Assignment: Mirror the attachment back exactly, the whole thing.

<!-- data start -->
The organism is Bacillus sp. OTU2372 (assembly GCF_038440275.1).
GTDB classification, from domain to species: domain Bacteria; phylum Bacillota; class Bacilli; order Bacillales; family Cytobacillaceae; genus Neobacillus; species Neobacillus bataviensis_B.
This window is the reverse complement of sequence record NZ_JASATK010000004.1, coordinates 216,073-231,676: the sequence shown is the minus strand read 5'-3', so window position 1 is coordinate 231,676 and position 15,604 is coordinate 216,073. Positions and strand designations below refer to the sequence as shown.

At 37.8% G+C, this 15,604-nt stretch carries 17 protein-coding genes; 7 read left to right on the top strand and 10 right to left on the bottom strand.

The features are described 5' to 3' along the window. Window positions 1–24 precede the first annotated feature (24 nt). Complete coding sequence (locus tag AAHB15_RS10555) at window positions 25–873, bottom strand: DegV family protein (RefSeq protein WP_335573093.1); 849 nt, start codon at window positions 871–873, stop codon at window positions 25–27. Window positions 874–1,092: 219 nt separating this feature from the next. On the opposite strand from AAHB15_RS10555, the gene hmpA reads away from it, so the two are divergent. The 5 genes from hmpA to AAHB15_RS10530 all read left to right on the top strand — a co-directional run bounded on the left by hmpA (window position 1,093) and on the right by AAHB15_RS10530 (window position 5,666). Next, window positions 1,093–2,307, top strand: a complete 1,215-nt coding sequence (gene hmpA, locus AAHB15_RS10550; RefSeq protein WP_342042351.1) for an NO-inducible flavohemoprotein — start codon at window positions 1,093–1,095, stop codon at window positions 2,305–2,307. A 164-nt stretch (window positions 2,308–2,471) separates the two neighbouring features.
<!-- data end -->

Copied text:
The organism is Bacillus sp. OTU2372 (assembly GCF_038440275.1).
GTDB classification, from domain to species: domain Bacteria; phylum Bacillota; class Bacilli; order Bacillales; family Cytobacillaceae; genus Neobacillus; species Neobacillus bataviensis_B.
This window is the reverse complement of sequence record NZ_JASATK010000004.1, coordinates 216,073-231,676: the sequence shown is the minus strand read 5'-3', so window position 1 is coordinate 231,676 and position 15,604 is coordinate 216,073. Positions and strand designations below refer to the sequence as shown.

At 37.8% G+C, this 15,604-nt stretch carries 17 protein-coding genes; 7 read left to right on the top strand and 10 right to left on the bottom strand.

The features are described 5' to 3' along the window. Window positions 1–24 precede the first annotated feature (24 nt). Complete coding sequence (locus tag AAHB15_RS10555) at window positions 25–873, bottom strand: DegV family protein (RefSeq protein WP_335573093.1); 849 nt, start codon at window positions 871–873, stop codon at window positions 25–27. Window positions 874–1,092: 219 nt separating this feature from the next. On the opposite strand from AAHB15_RS10555, the gene hmpA reads away from it, so the two are divergent. The 5 genes from hmpA to AAHB15_RS10530 all read left to right on the top strand — a co-directional run bounded on the left by hmpA (window position 1,093) and on the right by AAHB15_RS10530 (window position 5,666). Next, window positions 1,093–2,307, top strand: a complete 1,215-nt coding sequence (gene hmpA, locus AAHB15_RS10550; RefSeq protein WP_342042351.1) for an NO-inducible flavohemoprotein — start codon at window positions 1,093–1,095, stop codon at window positions 2,305–2,307. A 164-nt stretch (window positions 2,308–2,471) separates the two neighbouring features.